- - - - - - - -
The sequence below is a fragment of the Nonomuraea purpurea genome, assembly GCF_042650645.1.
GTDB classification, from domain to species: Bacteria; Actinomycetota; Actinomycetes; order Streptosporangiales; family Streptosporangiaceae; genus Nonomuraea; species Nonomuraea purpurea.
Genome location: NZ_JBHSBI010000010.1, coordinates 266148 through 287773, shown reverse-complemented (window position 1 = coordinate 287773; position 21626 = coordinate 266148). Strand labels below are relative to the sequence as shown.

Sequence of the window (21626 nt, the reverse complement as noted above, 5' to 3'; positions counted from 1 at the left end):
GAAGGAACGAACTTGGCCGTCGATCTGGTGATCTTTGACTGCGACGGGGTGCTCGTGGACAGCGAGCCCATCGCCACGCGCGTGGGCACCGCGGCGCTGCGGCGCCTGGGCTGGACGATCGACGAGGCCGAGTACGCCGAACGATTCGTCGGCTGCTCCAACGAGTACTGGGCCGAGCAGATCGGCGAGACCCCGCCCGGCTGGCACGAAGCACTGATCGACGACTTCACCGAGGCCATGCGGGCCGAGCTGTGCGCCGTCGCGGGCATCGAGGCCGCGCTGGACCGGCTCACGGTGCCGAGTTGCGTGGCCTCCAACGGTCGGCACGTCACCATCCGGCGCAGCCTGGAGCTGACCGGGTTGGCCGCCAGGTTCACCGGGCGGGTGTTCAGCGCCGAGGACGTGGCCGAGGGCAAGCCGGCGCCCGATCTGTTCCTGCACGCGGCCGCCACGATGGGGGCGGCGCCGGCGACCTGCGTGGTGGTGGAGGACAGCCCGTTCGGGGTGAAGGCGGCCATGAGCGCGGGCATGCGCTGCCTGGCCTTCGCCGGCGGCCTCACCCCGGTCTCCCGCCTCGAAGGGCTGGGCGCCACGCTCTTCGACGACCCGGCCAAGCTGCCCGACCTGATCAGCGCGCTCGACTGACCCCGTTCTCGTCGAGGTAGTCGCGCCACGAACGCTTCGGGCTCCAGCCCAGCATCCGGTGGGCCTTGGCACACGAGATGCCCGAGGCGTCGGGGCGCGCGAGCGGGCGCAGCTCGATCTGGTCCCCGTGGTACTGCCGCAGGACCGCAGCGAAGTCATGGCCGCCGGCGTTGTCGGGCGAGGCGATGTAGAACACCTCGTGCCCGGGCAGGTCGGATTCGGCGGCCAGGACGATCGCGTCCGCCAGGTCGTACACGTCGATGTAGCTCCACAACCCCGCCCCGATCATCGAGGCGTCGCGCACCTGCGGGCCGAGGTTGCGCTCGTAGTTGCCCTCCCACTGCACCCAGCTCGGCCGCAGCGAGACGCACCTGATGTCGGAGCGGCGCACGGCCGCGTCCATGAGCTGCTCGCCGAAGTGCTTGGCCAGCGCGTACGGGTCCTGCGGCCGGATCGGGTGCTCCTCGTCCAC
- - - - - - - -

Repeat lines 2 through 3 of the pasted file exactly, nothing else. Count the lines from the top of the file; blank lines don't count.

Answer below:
GTDB classification, from domain to species: Bacteria; Actinomycetota; Actinomycetes; order Streptosporangiales; family Streptosporangiaceae; genus Nonomuraea; species Nonomuraea purpurea.
Genome location: NZ_JBHSBI010000010.1, coordinates 266148 through 287773, shown reverse-complemented (window position 1 = coordinate 287773; position 21626 = coordinate 266148). Strand labels below are relative to the sequence as shown.